This fall, our travels will put us in about 40 U.S. states and 20 countries. While we’re out on the road, we hope to do a few things. One, we want to introduce Providence College to students, parents, and high school counselors, to help them determine if they see a fit to the PC experience. Secondly, we love having the opportunity to meet students in person; many of the students we speak to at college fairs or in high school counseling offices this fall will submit an application to PC in the coming months, and it’s always nice to be able to put a face with an application! Third, it’s important for us to help students fully understand our application process, and our admission review is a hot topic during our travel presentations. Finally, we know that many of you who are considering applying to PC have questions about the College or the aforementioned application process, but might not be able to make it to campus easily. Hopefully, we’re able to meet you when we’re in your area, and while I can’t say we’ll replace the campus visit experience, our goal is to help you gain a better understanding of your fit and match to PC.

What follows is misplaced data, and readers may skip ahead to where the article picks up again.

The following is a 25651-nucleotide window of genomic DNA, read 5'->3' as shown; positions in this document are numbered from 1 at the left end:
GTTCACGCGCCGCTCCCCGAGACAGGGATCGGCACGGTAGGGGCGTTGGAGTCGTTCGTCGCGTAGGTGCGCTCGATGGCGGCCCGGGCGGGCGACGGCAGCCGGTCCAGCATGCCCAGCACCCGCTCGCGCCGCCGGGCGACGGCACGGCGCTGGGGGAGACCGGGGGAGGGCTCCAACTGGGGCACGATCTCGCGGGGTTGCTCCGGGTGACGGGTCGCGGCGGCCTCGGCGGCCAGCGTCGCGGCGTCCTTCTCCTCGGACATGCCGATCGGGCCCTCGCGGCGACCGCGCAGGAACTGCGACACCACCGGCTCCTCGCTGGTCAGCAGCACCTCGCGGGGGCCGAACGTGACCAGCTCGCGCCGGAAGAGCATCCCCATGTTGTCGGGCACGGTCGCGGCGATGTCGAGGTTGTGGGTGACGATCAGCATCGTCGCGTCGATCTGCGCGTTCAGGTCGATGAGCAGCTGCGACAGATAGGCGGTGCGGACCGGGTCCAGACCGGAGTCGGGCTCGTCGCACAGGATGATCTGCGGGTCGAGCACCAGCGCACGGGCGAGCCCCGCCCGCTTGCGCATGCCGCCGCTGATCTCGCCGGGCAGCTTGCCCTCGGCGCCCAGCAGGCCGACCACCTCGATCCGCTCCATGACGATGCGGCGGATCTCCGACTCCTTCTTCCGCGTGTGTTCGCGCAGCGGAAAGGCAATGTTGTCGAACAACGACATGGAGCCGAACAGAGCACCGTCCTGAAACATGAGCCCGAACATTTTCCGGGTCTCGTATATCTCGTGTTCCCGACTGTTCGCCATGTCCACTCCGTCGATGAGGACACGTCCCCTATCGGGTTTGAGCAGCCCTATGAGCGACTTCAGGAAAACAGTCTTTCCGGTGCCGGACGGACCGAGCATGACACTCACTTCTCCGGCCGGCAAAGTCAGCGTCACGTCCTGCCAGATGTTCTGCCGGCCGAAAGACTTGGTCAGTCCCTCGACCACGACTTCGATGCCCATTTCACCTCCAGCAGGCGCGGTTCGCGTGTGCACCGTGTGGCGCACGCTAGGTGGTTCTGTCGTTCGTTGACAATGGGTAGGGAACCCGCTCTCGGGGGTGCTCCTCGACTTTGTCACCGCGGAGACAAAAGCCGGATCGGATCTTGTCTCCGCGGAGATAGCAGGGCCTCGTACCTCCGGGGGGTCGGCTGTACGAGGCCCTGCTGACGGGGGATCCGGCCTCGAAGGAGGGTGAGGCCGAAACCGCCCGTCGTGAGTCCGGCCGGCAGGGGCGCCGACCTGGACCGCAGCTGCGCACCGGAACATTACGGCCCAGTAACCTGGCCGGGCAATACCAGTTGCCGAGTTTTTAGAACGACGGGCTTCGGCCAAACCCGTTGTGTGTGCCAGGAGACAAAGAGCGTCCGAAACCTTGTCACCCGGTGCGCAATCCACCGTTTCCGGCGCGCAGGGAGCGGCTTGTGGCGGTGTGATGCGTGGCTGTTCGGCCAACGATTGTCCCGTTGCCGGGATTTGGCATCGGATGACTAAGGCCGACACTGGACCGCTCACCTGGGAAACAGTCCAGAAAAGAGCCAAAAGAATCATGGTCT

Where are we headed? Well, the 15 members of the admission staff each have a geographic responsibility, and we will spend time in many of these areas throughout the fall. Most of us have the opportunity to travel locally here in New England, regionally on the East Coast, and nationally or internationally. The variety of geographic locations that we visit helps each of us to develop a broader perspective on our applicant pool than we would have if we were only traveling in one county or state.